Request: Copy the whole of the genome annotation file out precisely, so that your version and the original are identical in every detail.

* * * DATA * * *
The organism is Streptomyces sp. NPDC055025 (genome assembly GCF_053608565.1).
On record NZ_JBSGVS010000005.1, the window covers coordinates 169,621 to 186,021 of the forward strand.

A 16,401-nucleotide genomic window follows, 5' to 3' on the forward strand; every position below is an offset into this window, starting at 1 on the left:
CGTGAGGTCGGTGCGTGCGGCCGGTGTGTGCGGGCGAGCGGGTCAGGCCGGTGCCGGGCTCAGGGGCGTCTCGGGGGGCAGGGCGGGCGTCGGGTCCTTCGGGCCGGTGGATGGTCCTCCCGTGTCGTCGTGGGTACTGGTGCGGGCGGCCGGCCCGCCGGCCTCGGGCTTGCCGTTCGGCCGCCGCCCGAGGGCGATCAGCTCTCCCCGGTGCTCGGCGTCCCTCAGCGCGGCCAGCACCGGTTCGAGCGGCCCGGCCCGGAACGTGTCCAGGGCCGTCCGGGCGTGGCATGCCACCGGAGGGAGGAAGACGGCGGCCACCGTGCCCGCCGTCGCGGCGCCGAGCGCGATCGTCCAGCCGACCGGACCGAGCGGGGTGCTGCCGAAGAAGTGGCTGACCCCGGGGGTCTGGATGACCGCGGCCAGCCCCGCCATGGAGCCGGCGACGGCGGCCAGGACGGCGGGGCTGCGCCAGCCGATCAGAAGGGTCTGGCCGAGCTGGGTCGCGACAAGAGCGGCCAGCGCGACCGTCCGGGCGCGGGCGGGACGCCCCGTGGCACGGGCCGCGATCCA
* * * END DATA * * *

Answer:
The organism is Streptomyces sp. NPDC055025 (genome assembly GCF_053608565.1).
On record NZ_JBSGVS010000005.1, the window covers coordinates 169,621 to 186,021 of the forward strand.

A 16,401-nucleotide genomic window follows, 5' to 3' on the forward strand; every position below is an offset into this window, starting at 1 on the left:
CGTGAGGTCGGTGCGTGCGGCCGGTGTGTGCGGGCGAGCGGGTCAGGCCGGTGCCGGGCTCAGGGGCGTCTCGGGGGGCAGGGCGGGCGTCGGGTCCTTCGGGCCGGTGGATGGTCCTCCCGTGTCGTCGTGGGTACTGGTGCGGGCGGCCGGCCCGCCGGCCTCGGGCTTGCCGTTCGGCCGCCGCCCGAGGGCGATCAGCTCTCCCCGGTGCTCGGCGTCCCTCAGCGCGGCCAGCACCGGTTCGAGCGGCCCGGCCCGGAACGTGTCCAGGGCCGTCCGGGCGTGGCATGCCACCGGAGGGAGGAAGACGGCGGCCACCGTGCCCGCCGTCGCGGCGCCGAGCGCGATCGTCCAGCCGACCGGACCGAGCGGGGTGCTGCCGAAGAAGTGGCTGACCCCGGGGGTCTGGATGACCGCGGCCAGCCCCGCCATGGAGCCGGCGACGGCGGCCAGGACGGCGGGGCTGCGCCAGCCGATCAGAAGGGTCTGGCCGAGCTGGGTCGCGACAAGAGCGGCCAGCGCGACCGTCCGGGCGCGGGCGGGACGCCCCGTGGCACGGGCCGCGATCCA